Paris, France - Aeronautics giants are treating the idea of a flying car with caution, as such a project raises more questions than it answers. Experts say it's a child's dream, a millionaire's toy; but is it really the next big thing in transport?
At the 2017 Paris Air Show, you had to search hard to find an aircraft that looked anything like a car, but one such model, the AeroMobil, was tucked away under the old Concordes at the Air and Space Museum, just outside the capital. This strange-looking hybrid, with its bulbous nose and retractable wings, designed by a Slovakian company, is scheduled to go into series production by 2020.
AeroMobil deputy head of engineering Simon Bendrey said: "After you've landed at an airport, you transform the plane into a car and take the road to wherever you want."
And they's already received a number of orders, he added, despite an asking price of €1.2 - €1.5 million (R18 - R22 million).
While flying cars have starred in films including Chitty Chitty Bang Bang and the Fifth Element, the race to turn such dreams into a reality is being run by dozens of small creative start-ups such as Aeromobil.
Among those nearest to take-off is the Dutch outfit Pal-V, which is offering a two-seater gyrocopter that's scheduled to be available by 2018 -- a steal at €300 000 (R4.5 million). Czech company Nirvana Systems says it has had dozens of orders for its mini-helicopter, which can also travel on roads, albeit at rather sluggish ground speeds.
Silicon Valley-based company Kitty Hawk says its Flyer will be on sale by the end of 2018, and just last week France's Pegase, a cross between a ultra-light plane and a mini-car, crossed the Channel between England and France.
Bruno Sainjon, head of the French aerospace lab Onera, said on the sidelines of the Paris Air Show that, until recently, flying cars "were a cross between a bad car and a bad plane".
But there has recently been a quantum leap in design, thanks to vast improvements in the power of electric propulsion, linked largely to the rapid advances in drone technology.
Xavier Dutertre, director of the Techoplane project based in Normandy said such engines could now lift 80-100 kilograms.
"And we're not far from having the capacity to transport one or two people for about 20 minutes," he added. "In five to 10 years, that will have become commonplace."
While driving-flying hybrids may initially be the latest must-have gadgets for the ultra-rich, experts believe that such vehicles could actually be rapidly overtaken, as the industry sets its sights on fly-only solutions further down the line.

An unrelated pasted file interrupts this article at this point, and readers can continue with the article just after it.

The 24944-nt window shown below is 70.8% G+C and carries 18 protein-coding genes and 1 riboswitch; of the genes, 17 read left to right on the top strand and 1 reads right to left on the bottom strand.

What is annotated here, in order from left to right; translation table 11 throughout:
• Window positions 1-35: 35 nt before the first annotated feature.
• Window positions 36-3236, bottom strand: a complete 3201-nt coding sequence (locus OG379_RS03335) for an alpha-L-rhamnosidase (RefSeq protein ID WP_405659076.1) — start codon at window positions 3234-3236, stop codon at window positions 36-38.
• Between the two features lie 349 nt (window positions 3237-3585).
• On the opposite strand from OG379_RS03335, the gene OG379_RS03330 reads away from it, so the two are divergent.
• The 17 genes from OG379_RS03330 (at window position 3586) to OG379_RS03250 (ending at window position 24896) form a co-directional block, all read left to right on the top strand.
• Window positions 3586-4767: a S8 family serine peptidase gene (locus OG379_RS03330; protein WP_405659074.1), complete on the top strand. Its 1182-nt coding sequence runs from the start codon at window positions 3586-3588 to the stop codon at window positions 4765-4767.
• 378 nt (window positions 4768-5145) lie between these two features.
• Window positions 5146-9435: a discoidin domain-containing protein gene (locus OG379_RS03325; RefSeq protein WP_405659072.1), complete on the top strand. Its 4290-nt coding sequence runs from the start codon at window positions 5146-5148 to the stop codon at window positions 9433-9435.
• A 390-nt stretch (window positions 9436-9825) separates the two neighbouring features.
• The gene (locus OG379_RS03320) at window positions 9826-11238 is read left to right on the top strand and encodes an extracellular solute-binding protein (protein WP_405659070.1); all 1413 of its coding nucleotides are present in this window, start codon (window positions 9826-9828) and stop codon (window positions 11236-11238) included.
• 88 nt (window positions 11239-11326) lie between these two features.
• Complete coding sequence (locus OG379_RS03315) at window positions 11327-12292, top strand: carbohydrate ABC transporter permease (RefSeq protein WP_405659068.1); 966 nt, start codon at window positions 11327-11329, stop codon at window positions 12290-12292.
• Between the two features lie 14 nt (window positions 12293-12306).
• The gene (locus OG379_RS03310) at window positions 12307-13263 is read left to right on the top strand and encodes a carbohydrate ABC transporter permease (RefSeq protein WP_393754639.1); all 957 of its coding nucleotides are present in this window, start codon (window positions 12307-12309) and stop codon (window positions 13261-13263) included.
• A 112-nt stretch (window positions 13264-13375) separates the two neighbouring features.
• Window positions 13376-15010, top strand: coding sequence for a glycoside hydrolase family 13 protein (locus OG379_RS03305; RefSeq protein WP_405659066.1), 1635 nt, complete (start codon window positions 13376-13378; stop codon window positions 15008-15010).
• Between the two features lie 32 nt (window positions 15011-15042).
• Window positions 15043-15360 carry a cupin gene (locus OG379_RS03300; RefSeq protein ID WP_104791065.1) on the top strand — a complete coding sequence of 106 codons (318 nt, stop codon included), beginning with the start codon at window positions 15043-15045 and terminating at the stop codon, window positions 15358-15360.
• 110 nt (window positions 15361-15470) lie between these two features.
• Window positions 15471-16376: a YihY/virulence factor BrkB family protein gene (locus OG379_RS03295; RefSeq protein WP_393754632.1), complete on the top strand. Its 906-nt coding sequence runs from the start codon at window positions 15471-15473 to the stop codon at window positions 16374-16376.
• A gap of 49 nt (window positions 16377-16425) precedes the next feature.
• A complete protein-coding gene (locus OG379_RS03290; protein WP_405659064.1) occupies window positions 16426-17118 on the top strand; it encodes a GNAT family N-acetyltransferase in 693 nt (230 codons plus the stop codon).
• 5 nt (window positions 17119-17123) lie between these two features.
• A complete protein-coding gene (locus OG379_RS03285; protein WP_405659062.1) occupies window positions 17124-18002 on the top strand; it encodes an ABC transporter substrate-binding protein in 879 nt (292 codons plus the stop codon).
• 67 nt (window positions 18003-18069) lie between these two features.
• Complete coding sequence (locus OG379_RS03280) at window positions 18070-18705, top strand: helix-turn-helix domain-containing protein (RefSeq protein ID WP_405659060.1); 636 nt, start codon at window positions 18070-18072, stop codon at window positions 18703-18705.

'New era for aviation'
The real future, said Onera's Sainjon "is a system of on-demand air transport, which would clearly be the start of a new era for aviation - a flying taxi service, in other words".
Pascal Pincemin, an aerospace specialist with Deloitte, said flying cars would not be something that just anyone can drive, "because it's too risky".
He envisaged digital platforms to manage the new form of traffic, and that appears to be what Uber, the App-based ride-hailing service, has in mind with its 'Elevate' project. The idea appears to be to develop a network of electric, vertical-takeoff aircraft and it's aiming to make the first demonstrations in 2020.
Dubai could be the first off the starting blocks with a new kind of small autonomous electric helicopter scheduled to come into operation later this year.
According to Jean Brice Dumont, head of engineering at Airbus Helicopters, there is "a real appetite, a real interest", in this kind of transport in some of the more traffic-congested cities. At the previous Geneva motor show, the company presented its own prototype flying car, "Pop Up", developed in cooperation with a subsidiary of Volkswagen, but Dumont said it was expecting the technology to mature and develop further.
Boeing, so far, has not shown its hand and Deloitte's Pincemin does not see flying taxis becoming a common mode of transport before 2050. First, he said, the vehicles would have to prove their reliability.
Patrick Cipriani, director of security at France's DGAC civil aviation directorate said air transport has a death rate of 0.2 per million flights.
"Will we be prepared to accept levels like those of light aircraft, which are 100 times less safe?" he asked.